and bargain collectively and you can remember that
organization and collective bargaining are rights and
not privileges.
Be Vigilant, Not A Vigilante
WHAT CAN YOU DO specifically to protect and to
extend civil liberties? You can be on your guard
against public officers who overstep their lawful
bounds. Be vigilant but not a Vigilante. Obey the
law but remember that laws are designed to serve the
needs of men and not the reverse.
There are many more things that youth can do and
are doing and I need not recite a longer list. The
main thing is to do something to take an active part
in the going life of your community. We have seen
that indifference and a passive willingness to take
things for granted-have permitted freedom to be
wiped out in many parts of the world. Charting the
American Way is your job. Making democracy more
vital for human welfare is your job. Until you are
willing to change places with the lowliest member of
society-your job still lies ahead.


w PednsoM
WASHINGTON-Inside reason for the release of
Princess Stafanie Hohenlohe, red-haired friend of high
Nazi officials, is that she paid for her freedom with
some amazing revelations about subversive operations
in this country and in Britain.
ONE THING SHE TOLD Immigration authorities
was that Captain Fritz Weidemann, Hitler's World
War commander who has been serving as German
consul general in San Francisco, is in bad with the
Berlin rulers and may be recalled,
His fall from grace, according to the Princess' tale,
was due to his intimacy with Rudolf Hess, No. 3 Nazi,
who startled the world by his flight to England. Ber-
lin considers Weidemann a Hess henchman, the Prin-
cess claimed, and he has. been on the "blacklist" for
some tine
The Princess also gave Immigation officials a list
of Nazi "sympathizers" in Britain who, she said, have
been secretly trying to effect a negotiated peace with
Hitler. Several of those named were associated with
the late Lord Rothermere, himself high on the list.
This information has been turned over to the State
Department for transmission to the British.
Weidemann is not the only Nazi agent in the United
States who has been placed on the spot by the Hess
flight. Princess Stefanie named others, both in diplo-
matic and undercover fifth column ranks.
Though the Princess has been released from the San
Francisco detention station, a deportation warrant
still stands. She is being kept undei' surveillance at
her fashionable Palo Alto, Calif., apartment until she
can be shipped out of the country.
Candidate Lindbergh
W HEN Charles Lindbergh told his America 1irst
audience in Philadelphia that the U.S. should
"turn to a new leadership," he wasn't indulging in
mere rhetoric. Secretly, friends say, he had some-

next year. He is one of the very few Midwest GOP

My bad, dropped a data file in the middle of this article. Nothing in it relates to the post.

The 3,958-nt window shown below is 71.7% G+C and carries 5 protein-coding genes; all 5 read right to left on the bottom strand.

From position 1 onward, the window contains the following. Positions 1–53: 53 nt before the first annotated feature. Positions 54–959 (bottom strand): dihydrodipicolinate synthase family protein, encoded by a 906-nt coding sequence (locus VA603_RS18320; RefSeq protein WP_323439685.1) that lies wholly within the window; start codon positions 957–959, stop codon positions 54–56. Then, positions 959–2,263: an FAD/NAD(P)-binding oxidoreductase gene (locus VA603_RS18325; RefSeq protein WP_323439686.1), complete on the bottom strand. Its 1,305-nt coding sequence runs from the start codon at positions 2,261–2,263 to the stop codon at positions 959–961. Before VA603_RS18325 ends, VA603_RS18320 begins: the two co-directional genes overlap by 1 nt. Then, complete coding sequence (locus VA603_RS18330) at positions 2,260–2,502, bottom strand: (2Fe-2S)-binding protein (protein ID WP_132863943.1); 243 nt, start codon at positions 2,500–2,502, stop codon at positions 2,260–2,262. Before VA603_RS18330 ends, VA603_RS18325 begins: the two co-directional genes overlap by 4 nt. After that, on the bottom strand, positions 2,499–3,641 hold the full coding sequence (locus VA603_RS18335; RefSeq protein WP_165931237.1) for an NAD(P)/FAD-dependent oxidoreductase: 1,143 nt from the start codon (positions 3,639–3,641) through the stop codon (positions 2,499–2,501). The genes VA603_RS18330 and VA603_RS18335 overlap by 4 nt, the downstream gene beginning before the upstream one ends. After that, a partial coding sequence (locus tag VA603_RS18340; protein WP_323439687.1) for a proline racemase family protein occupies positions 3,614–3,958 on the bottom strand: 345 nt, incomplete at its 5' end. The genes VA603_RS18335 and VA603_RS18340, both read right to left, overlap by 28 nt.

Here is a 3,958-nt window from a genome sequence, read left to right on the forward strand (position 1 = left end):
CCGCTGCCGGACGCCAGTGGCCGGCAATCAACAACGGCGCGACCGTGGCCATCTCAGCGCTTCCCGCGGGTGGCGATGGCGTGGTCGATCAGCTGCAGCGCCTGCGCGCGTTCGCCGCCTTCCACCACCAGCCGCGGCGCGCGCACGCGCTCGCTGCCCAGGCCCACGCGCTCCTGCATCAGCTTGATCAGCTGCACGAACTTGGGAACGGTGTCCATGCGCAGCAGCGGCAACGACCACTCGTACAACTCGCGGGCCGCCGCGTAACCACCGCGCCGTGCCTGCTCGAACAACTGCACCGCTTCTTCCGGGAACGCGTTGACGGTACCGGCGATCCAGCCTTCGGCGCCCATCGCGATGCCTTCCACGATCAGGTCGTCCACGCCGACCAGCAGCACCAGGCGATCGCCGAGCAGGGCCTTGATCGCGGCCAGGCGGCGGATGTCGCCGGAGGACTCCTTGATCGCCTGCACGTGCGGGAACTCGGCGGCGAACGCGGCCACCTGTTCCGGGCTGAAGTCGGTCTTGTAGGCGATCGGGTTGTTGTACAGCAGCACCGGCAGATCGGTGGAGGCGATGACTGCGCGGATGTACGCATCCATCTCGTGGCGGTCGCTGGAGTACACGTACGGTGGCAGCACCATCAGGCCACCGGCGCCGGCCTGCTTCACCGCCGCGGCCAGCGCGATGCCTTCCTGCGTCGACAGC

senators supporting the President's foreign policy,
and Lindbergh's political advisers think the flier would
have a good chance to lick Ball.
No decision has been made, and Lindbergh may even
deny he has such intentions. But it can be stated
definitely that the matter has been seriously discussed
in the inner Lindbergh circle and that he expressed
willingness to go after Ball's seat if the situation looks
propitious next year.
Lindbergh is an old hand at campaignihg in Minne-
sota. He chauffeured his late father in several state-
wide campaigns, one of them for the Senate. And
he would have plenty of financial backing.
Independently wealthy as a result of earnings from
his trans-Atlantic flight, Lindbergh's wife also in-
herited a fortune from her father, the late Senator
Dwight Morrow, a J. P. Morgan partner. Wealthy
elements financing the isolationist-appeasement move-
ment also have assured Lindbergh of unlimited funds
for any political campaign he may undertake.
Whe eler vs. Lindbergh
ONE MAN particularly interested in Lindbergh's
presidential ambitions is Senator Burt Wheeler,
who considers himself the No. 1 foe of the President's
anti-Axis policies.
Wheeler hays strong White Hbuse' yearnings of his
own; in fact, has had them since 1924 when he ran
oil a rump ticket with the late elder Senator Bob
LaFollette. Again in 1932 Wheeler strenuously tried
to get on the Roosevelt slate in place of Jack Garner,
and one of the principal reasons 'for the Roosevelt-
Wheeler split was his peeve at what he considered
the President's ingratitude.
On the surface, relations between Wheeler and Lind-
bergh are friendly, but undercover the two men are
none too cordial. On Wheeler's part this situation has
not been improved since he has suspected Lindbergh's
presidential aspirations.
Fifty-nine years old, Wheeler's last chance for the
White House will be in 1944; and he doesn't take
kindly to the idea of having it wrested from him. He
deems himself the top isolationist leader, and expects
to cash in on that three years hence-when, he is con-
vinced, a new political party will have come to the
fore and the situation will be ripe for a sweeping
Such a new party already is being quietly discussed
in isolationist-appeasement quarters. At a recent
secret meeting attended by several wealthy indus-
trili~ _ nrna VQtla ' nrnua -ixra he Amriari